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By Art Holliday

St. Louis (KSDK) - In next Tuesday's primary election, three Republicans, Todd Akin, Sarah Steelman, and John Brunner are vying for a chance to run against incumbent Senator Claire McCaskill.

NewsChannel 5's Art Holliday spoke to KSDK Political Analyst Dave Robertson about what to expect Tuesday and beyond.

Missouri's Senate race is getting national attention in part, because of high profile endorsements.

John Brunner has no political experience. Until 2009, Brunner was the third generation of his family to run a successful personal care products company. He's campaigning as a fresh face in Washington with new ideas to help create jobs. Much of Brunner's senate campaign is self financed, and Robertson says should Brunner win the primary, a McCaskill Brunner senate race would be fascinating.

"Brunner will have a tremendous amount of money to campaign against Claire McCaskill. Again, he's going to have to have a no surprise, no mistake campaign because the McCaskill campaign, the day after the primary is over, is going to start to campaign against Brunner if he's the winner, and all the charges that have come up against Brunner, they're going to come up over and over again. She has experience as a campaigner. She's tough, she's resilient, she's a good debater. Brunner is going to have to step up and hold his own in that campaign," said Robertson.

Robertson says Brunner doesn't have any fingerprints on national legislation at this point, and some primary voters will consider that a plus when deciding who to vote for. Robertson also says he thinks Brunner will feel safe to suburban Republicans in St. Louis and Kansas City.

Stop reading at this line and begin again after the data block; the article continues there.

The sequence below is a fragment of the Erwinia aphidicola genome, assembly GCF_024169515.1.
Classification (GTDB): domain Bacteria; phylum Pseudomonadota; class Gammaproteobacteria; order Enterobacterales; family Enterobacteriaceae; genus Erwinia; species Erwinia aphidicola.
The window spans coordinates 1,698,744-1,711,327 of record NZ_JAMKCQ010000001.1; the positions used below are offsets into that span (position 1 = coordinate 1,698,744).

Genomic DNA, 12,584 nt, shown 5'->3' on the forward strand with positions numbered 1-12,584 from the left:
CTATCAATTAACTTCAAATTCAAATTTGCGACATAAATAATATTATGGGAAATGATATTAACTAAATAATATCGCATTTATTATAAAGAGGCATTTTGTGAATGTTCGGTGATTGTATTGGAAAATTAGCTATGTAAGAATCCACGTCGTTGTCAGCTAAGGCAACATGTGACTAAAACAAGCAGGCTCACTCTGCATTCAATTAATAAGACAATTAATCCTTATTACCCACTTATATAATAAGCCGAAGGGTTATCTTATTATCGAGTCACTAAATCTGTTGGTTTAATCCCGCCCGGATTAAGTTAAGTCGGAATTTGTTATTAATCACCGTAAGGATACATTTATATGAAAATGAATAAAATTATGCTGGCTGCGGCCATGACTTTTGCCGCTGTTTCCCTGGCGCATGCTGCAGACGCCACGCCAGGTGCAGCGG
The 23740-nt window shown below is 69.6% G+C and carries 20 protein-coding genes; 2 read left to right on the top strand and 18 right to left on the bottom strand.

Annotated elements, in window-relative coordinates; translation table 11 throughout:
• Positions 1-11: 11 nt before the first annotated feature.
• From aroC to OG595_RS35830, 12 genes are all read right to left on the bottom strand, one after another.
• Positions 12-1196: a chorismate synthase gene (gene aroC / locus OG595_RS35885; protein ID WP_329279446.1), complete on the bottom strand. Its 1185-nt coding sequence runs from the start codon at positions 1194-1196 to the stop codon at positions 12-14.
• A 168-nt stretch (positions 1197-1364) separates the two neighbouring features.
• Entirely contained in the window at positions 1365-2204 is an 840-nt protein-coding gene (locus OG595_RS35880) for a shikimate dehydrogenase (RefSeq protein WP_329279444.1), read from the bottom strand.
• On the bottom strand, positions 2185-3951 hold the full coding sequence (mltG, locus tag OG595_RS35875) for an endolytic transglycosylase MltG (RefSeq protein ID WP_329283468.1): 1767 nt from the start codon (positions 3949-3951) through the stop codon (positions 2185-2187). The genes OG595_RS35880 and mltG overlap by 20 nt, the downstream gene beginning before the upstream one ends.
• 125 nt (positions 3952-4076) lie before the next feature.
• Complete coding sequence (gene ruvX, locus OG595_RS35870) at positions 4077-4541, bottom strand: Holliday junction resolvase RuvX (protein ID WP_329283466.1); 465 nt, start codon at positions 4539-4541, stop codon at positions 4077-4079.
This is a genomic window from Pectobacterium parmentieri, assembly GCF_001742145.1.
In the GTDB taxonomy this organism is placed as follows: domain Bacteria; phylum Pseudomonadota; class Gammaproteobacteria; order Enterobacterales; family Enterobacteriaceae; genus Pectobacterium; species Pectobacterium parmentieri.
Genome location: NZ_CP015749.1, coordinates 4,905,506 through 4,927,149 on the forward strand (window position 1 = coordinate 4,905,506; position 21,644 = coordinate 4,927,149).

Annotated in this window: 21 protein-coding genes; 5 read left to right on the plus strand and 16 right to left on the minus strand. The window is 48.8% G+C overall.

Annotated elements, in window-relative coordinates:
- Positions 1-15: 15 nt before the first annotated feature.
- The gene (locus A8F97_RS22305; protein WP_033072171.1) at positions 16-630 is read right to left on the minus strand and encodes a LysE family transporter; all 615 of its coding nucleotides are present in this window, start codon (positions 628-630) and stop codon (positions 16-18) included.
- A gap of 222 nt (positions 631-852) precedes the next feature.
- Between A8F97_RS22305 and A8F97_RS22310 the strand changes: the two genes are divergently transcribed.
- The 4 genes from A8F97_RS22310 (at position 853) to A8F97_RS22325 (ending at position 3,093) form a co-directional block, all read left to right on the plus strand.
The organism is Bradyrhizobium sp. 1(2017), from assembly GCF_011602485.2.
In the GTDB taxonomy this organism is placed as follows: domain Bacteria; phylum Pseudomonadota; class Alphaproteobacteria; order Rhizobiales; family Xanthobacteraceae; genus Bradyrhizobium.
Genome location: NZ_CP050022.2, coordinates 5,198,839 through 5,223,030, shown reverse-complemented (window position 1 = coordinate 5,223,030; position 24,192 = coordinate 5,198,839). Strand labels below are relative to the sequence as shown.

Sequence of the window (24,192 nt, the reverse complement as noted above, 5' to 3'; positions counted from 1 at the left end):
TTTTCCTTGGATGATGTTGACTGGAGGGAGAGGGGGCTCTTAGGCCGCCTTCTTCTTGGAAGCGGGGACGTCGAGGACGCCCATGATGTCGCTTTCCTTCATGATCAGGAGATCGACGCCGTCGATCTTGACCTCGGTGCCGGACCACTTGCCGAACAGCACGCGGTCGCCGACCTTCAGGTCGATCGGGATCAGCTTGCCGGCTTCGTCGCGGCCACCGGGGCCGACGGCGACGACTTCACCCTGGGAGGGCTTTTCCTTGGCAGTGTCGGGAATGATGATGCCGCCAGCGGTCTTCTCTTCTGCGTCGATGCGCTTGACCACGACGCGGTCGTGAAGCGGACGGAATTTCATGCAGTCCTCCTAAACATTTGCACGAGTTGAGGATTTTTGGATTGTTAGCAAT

Sarah Steelman is a former state senator and former Missouri state treasurer from 2004 to 2008. Robertson says if Steelman wins the primary and runs against Senator Claire McCaskill, it would be a campaign of conservative, rural Missouri vs. urban Missouri.

Friday in Kansas City Sarah Steelman is hosting former Alaska Governor Sarah Palin at a barbeque and Palin is doing political ads for Steelman.

"It could be a big plus in this campaign for the primary for the senate, because Palin will attract the large core of ideological voters who Akin is hoping to get. So Steelman is trying to attract some of those ideological conservatives, mold them together, and do well among that group and in rural and small city areas in order to build a plurality in this primary," said Robertson.

Since 2000, Congressman Todd Akin has represented the the second district, which includes West St. Louis County and St. Charles.

Robertson says Akin will have to do well in his district to win Tuesday's primary. Robertson also talked about how Akin's record on earmarks has become an issue in the senate campaign, directing federal dollars for pet projects near the lawmaker's personal property. Robertson expects earmarks to remain an issue if Akin faces McCaskill in the general election.

"That will play a huge role in a race of McCaskill vs. Akin because the charges about earmarks against Akin are going to stick. He has defended his earmarks. She has campaigned against earmarks and has been a voice against earmarks in the senate. That will be one of the central issues," said Robertson.

Robertson expects a close senate race in Tuesday's republican primary.

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